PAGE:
for a skilled handyman.
hell dont let people over charge you
up the ass... .
since when do carpenters make 100 dollars
"George Macomber" wrote in message
A jaccuzi and flooring for a grand? Give me the name of your supplier, and
please don't say HD.
another 500 for sink and
Sink & tub faucets should be no _less_ than $350 total, or you're buying
junk. So that leaves $100 for bowl & vanity and misc. plumbing. Get real!
George, wake up! A total gut job and redo with additonal wiring and
alteration in 2 days? Not on this earth, and you can't put 10 guys in a
bathroom to do the job.
Average carpenter rate in this area is $22.36 per hr. Plus you have workers
comp., tools, insurance, vehicles, social security tax towards carpenter and
whatever benefits. You come real close to $100 per hr to make any profit for
We've gotten into the "bathroom of Doom" scenario where, when the
bathroom was gutted we found many bad things having to do with the
ceiling/floor for the 3rd floor bathroom (no solid joists), no proper
venting, galvanized pipes that were at death's door, a cast iron drain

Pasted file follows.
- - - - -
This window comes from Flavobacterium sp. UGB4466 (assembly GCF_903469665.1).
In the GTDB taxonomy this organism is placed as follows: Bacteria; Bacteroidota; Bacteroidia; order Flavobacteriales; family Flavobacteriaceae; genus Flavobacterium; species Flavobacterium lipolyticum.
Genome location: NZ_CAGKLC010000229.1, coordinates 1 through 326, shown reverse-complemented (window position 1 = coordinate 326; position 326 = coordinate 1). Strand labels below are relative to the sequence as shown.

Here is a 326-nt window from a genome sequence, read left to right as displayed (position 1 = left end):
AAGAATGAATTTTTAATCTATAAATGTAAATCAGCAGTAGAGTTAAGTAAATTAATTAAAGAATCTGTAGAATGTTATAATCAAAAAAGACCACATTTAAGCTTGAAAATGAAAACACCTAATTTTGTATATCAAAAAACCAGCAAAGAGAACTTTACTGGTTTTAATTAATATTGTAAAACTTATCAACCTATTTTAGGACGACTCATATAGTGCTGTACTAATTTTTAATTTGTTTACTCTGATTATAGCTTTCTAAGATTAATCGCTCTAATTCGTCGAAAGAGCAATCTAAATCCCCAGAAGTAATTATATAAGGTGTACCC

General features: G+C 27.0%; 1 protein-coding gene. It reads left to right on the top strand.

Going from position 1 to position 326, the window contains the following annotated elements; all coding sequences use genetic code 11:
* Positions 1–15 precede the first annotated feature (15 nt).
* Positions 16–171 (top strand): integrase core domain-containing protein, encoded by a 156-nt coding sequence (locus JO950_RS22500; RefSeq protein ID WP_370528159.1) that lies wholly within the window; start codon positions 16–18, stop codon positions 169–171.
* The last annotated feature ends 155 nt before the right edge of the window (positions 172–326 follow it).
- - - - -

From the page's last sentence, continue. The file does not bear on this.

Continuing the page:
pipe at death's door, a leaking shower pan... All this stuff's fairly
typical in a house that's 76 years old.
Our home insurance is going to pay for a little bit of what happened
after a leak was discovered, but we're going to be paying about 8k for
the fixes. One of the reasons we're paying 8k instead of 15k is because
I spent many hours searching out the best prices for stuff, from the
shower plumbing pieces parts to the new faucet for the footed 3rd floor
tub. We're even getting a new window. It has taken me days of work, when
you add up all the hours.
The contractor was too busy to do the work last year, but that delay
really helped us in the long run, no matter how inconvenient it was.
When you open up walls (where we live) you have to bring everything up
to code, which also means old knob & tube wiring must be replaced.
Gunner's advice is right on the money.
And if I had to replace stuff in a bathroom above a kitchen & the
kitchen, I'd work from the top down. I'd hate to have a ceiling fall
into my new kitchen.